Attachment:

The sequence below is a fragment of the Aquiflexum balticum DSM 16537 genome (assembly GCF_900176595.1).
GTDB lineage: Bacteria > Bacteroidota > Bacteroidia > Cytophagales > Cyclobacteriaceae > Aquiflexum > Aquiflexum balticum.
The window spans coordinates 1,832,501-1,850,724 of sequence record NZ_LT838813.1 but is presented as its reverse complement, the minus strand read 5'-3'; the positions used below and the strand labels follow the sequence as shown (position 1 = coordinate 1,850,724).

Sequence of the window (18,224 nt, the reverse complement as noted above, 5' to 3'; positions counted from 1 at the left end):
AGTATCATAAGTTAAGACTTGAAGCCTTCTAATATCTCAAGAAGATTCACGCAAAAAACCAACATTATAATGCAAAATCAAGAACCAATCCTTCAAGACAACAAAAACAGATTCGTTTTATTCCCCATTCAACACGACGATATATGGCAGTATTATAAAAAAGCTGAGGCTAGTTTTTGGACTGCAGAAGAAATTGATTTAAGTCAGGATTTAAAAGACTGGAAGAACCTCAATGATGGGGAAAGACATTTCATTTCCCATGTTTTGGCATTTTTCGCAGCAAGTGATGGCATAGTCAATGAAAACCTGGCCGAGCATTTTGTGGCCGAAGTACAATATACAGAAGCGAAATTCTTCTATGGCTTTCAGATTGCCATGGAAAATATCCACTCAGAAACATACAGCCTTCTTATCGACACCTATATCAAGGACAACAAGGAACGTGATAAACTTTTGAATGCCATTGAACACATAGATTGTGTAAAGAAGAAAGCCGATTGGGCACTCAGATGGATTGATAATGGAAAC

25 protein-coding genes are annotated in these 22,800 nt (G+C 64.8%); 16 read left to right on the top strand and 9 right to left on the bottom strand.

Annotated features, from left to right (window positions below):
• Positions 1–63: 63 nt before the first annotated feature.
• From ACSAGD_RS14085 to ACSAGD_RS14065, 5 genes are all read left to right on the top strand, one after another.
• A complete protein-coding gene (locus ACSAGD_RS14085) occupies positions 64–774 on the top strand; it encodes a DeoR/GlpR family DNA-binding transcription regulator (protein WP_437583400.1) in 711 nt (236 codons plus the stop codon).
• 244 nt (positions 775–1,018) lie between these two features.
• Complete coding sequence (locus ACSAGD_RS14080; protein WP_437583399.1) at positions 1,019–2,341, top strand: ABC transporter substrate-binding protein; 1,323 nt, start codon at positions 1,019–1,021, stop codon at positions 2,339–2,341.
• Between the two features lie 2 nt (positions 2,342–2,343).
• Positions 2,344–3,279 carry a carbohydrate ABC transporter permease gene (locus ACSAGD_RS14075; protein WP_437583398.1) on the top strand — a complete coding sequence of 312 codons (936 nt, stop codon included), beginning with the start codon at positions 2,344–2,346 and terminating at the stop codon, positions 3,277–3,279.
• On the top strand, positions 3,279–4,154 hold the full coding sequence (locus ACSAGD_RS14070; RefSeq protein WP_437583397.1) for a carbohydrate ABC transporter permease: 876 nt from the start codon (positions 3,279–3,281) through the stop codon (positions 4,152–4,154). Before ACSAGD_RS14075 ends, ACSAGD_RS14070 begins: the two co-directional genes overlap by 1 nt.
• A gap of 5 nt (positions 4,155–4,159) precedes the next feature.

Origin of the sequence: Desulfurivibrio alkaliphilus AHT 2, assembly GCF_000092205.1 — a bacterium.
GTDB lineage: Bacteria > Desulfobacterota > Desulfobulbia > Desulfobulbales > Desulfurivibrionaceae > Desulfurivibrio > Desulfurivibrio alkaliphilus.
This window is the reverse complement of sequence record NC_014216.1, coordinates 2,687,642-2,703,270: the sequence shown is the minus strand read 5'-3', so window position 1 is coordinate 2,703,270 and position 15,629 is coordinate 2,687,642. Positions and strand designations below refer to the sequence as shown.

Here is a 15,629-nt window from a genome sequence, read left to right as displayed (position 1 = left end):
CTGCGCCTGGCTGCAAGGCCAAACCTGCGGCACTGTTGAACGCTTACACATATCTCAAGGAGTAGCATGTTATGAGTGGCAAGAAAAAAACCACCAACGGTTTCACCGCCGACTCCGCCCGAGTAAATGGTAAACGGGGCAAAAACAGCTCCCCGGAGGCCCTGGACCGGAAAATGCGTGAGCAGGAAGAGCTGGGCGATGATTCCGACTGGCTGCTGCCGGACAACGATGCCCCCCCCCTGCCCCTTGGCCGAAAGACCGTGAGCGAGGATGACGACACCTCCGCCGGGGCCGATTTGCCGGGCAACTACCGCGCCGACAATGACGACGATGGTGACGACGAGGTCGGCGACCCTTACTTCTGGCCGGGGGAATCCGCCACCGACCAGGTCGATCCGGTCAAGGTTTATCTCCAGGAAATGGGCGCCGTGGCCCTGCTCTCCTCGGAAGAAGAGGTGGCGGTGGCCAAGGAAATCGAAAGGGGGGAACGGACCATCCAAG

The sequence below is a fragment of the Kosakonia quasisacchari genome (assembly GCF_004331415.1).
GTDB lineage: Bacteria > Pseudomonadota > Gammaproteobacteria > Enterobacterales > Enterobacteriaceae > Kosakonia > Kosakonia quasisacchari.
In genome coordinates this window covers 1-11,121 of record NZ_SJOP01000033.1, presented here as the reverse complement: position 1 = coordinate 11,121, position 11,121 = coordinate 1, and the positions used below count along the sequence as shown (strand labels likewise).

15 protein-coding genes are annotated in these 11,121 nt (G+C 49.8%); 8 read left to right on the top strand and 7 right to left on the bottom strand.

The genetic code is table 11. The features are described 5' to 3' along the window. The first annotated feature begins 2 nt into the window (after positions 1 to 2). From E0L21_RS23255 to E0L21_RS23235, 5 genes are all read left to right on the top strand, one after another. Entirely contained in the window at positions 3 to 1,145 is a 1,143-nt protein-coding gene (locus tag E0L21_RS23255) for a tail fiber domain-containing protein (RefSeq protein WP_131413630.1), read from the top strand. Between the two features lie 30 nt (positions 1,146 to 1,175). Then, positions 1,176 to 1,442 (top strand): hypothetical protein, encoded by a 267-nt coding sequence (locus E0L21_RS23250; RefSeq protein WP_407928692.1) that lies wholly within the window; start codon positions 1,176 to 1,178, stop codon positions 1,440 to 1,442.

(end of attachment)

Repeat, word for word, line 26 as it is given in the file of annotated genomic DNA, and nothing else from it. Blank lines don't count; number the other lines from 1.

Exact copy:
The genetic code is table 11. The features are described 5' to 3' along the window. The first annotated feature begins 2 nt into the window (after positions 1 to 2). From E0L21_RS23255 to E0L21_RS23235, 5 genes are all read left to right on the top strand, one after another. Entirely contained in the window at positions 3 to 1,145 is a 1,143-nt protein-coding gene (locus tag E0L21_RS23255) for a tail fiber domain-containing protein (RefSeq protein WP_131413630.1), read from the top strand. Between the two features lie 30 nt (positions 1,146 to 1,175). Then, positions 1,176 to 1,442 (top strand): hypothetical protein, encoded by a 267-nt coding sequence (locus E0L21_RS23250; RefSeq protein WP_407928692.1) that lies wholly within the window; start codon positions 1,176 to 1,178, stop codon positions 1,440 to 1,442.